Robotic DNA testing
Helps law enforcement agencies get results back sooner.
Wednesday, October 20, 2010(Richfield)- Robotic DNA testing at the state's crime lab has hit its first year anniversary with strong results.
Attorney General Richard Cordray tells Newsradio WTAM 1100 from October 2009 through August 2010, 122 out of 218 blood samples tested at the Bureau of Criminal Identification and Investigation (BCI) in Richfield got a hit. So about 56% of the time, results pointed to a specific suspect.
Using robotics allows BCI to improve turn around time usually getting results back from blood samples in 30 days. This has allowed law enforcement agencies to submit evidence in property crimes which used to be a low priority says Cordray.
Here's one of the robotic machines.
In Cleveland, this type of technology was used in the break in of 10 vehicles at a used car lot that happened the day after Christmas 2009. Police Sgt. Sammy Morris says there was a blood sample left in one of the vehicles that they gathered, sent to BCI and that eventually led to the suspect being arrested.
A felonious assault case in Rocky River would not have been solved if it weren't for testing. Sgt. Carl Gulas says a resident was hit in the head with a 25 pound barbell by a female in May. The victim suffered severe brain injuries.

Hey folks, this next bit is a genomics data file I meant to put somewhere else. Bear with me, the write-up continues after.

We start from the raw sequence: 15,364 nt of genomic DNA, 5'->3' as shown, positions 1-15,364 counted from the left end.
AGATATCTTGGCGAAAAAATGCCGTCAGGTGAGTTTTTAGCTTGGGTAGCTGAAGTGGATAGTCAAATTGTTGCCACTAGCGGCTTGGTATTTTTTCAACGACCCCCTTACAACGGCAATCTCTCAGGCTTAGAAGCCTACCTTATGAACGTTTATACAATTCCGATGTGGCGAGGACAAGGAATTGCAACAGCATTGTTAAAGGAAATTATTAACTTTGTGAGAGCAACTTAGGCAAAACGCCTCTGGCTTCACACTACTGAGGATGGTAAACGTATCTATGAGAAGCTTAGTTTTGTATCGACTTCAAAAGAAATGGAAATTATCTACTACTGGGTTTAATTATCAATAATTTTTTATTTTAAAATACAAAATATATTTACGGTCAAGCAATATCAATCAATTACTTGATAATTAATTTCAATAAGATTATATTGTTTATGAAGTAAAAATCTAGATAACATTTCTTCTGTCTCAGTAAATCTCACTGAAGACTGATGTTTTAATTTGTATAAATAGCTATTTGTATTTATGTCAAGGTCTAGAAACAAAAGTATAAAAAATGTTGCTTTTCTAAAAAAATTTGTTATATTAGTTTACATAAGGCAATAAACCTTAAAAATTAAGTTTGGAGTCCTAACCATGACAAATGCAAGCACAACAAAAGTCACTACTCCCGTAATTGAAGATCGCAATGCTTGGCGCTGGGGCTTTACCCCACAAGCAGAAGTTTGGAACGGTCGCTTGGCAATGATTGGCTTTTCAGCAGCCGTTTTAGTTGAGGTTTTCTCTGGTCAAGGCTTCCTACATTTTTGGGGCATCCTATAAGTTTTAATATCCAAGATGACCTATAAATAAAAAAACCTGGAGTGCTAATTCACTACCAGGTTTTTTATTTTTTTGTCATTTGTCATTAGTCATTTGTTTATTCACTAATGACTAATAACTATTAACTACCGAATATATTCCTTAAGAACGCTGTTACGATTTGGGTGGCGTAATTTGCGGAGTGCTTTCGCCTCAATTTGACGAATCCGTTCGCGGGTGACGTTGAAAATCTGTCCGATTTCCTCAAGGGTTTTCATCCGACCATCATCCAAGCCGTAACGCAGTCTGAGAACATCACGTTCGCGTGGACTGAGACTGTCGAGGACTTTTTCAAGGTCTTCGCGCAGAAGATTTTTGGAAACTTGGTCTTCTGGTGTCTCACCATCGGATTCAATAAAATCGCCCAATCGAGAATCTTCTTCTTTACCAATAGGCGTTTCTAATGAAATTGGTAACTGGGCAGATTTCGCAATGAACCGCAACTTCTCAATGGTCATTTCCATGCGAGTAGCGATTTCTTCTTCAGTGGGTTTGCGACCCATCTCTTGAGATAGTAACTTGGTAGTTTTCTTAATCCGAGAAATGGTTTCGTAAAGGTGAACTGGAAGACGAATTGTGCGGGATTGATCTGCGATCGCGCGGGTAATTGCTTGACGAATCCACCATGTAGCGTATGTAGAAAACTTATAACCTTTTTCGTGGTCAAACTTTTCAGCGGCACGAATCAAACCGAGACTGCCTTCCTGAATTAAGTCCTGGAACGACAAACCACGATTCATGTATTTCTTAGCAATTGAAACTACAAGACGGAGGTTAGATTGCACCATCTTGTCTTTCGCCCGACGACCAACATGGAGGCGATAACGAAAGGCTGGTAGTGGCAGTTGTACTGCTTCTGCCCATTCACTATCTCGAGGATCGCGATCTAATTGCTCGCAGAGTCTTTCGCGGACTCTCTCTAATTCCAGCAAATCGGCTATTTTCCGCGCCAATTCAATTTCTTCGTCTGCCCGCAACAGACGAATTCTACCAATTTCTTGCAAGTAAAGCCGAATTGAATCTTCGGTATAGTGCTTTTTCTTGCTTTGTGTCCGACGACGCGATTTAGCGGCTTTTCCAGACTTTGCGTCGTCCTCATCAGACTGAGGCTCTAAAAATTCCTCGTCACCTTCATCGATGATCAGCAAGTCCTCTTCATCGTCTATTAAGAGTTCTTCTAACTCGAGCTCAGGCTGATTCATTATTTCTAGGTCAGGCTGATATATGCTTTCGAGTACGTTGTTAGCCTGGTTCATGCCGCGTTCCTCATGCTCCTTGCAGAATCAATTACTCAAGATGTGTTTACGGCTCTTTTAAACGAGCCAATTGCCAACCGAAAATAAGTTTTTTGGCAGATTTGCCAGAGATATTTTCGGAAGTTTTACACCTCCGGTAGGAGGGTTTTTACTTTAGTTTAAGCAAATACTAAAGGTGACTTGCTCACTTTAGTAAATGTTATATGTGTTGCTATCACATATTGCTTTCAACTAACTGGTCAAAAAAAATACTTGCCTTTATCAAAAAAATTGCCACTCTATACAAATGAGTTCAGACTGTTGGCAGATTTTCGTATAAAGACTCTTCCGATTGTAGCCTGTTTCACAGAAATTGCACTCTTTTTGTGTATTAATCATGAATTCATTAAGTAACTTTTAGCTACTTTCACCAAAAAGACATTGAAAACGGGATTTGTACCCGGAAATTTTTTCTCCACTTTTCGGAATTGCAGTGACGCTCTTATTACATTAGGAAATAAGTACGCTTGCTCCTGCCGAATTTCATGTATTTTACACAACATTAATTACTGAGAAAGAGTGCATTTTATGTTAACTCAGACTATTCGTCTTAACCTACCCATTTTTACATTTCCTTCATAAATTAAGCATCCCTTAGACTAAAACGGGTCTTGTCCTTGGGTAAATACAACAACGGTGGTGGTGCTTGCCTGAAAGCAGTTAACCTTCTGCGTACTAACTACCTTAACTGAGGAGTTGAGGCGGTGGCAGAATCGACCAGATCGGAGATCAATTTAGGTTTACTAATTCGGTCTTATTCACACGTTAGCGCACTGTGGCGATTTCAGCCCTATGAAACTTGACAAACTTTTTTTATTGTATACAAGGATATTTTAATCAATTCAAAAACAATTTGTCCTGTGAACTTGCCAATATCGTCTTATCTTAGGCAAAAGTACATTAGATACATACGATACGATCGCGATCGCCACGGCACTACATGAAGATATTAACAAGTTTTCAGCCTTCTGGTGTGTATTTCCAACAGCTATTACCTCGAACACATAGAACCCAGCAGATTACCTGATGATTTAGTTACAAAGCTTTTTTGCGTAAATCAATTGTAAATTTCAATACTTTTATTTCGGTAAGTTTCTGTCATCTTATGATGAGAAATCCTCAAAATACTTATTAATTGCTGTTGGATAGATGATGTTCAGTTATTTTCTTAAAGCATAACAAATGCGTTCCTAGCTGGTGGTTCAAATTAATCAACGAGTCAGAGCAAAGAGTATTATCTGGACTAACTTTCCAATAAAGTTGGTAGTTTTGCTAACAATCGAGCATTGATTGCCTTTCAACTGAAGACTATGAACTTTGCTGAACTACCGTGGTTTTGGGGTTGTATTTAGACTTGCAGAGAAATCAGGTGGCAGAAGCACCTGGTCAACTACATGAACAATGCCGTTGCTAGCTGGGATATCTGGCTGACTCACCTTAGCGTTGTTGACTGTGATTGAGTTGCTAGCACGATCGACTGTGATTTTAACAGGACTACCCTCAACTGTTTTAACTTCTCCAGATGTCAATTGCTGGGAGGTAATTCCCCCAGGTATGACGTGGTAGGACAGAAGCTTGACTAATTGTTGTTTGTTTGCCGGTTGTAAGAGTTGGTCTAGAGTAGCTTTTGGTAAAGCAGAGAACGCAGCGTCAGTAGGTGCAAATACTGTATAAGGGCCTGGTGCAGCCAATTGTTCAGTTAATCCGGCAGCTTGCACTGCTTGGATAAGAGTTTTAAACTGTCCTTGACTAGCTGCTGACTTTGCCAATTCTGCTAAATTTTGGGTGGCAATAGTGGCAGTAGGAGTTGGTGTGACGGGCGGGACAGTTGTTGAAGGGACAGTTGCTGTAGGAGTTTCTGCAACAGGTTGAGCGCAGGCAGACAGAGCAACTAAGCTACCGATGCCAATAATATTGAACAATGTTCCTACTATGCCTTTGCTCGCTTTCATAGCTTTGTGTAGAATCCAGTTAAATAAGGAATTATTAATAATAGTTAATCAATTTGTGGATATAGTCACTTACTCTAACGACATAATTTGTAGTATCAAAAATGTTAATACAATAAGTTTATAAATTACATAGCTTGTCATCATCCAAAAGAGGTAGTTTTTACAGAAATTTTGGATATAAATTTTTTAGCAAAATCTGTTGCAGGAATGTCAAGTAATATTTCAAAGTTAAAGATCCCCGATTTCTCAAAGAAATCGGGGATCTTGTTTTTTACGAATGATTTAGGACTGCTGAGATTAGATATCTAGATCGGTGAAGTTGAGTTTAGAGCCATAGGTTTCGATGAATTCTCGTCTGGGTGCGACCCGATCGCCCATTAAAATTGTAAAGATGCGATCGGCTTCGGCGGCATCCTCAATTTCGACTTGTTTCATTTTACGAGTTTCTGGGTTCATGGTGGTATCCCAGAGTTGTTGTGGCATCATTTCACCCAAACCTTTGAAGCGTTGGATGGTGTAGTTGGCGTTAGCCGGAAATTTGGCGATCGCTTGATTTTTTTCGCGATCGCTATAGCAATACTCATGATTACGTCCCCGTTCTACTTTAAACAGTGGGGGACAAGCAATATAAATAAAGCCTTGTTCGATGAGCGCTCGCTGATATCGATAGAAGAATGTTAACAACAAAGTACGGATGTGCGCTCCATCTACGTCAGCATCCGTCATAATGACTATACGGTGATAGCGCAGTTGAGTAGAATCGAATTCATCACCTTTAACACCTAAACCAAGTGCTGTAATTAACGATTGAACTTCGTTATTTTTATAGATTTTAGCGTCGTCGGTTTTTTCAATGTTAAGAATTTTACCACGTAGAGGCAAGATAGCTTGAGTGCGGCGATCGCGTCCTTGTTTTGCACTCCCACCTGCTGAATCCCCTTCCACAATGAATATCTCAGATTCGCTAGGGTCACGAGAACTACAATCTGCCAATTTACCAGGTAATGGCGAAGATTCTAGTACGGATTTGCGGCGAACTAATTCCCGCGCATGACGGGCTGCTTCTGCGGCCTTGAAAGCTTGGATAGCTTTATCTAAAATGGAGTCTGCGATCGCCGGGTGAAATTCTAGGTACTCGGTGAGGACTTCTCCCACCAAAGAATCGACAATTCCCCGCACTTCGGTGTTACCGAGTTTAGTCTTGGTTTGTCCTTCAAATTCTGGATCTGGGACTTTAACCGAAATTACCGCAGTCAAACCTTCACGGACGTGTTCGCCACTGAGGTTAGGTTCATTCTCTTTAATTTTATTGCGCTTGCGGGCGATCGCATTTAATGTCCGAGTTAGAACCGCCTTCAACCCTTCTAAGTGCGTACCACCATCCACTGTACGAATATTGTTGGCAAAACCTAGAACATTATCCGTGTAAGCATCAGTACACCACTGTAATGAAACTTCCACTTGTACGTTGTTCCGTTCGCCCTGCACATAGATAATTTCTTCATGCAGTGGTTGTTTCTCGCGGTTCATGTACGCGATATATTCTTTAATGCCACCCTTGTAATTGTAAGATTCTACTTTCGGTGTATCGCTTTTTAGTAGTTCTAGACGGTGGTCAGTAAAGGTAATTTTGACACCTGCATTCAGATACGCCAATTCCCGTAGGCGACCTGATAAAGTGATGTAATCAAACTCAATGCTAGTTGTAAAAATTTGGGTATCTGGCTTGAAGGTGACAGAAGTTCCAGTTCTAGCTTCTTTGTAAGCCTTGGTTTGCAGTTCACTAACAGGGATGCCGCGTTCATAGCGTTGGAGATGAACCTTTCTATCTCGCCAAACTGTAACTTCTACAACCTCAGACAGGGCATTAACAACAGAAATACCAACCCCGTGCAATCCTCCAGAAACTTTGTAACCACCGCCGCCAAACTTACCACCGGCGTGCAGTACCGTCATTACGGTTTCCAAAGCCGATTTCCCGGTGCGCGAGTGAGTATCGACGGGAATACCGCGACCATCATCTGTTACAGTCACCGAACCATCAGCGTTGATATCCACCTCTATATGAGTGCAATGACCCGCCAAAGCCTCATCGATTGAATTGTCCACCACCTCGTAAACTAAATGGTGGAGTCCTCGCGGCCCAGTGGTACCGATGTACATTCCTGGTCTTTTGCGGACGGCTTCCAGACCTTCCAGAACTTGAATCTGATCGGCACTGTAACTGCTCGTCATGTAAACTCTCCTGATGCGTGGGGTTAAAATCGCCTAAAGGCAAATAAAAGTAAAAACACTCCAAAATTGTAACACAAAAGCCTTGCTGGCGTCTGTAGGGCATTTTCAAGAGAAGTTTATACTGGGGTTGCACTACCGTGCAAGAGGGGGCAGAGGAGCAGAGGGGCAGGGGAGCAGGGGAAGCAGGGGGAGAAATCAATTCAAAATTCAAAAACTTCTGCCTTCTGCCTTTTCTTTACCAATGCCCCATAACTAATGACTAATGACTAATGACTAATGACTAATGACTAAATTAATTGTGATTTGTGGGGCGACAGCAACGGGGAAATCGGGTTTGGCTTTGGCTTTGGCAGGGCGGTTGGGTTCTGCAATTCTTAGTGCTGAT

At the crime scene they found a trail of blood down Wooster Rd. near the victim's apartment. "We submitted it to BCI and they were able to process it using their new robotic DNA testing procedures. That gave us a hit to a female who had an extensive arrest record for crimes of violence, drugs, prostitution and theft."
Yashea Black-Hunter has a pre-trial set for Thursday.
The U.S. Department of Justice has given a $831,000 grant to allow BCI to add four more robots by next July. The robots will have new programming so DNA testing can be done on sexual assault cases.
Get breaking news sent to your mobile phone. Text "news" to 21095.
(Copyright 2010 Clear Channel, all rights reserved.)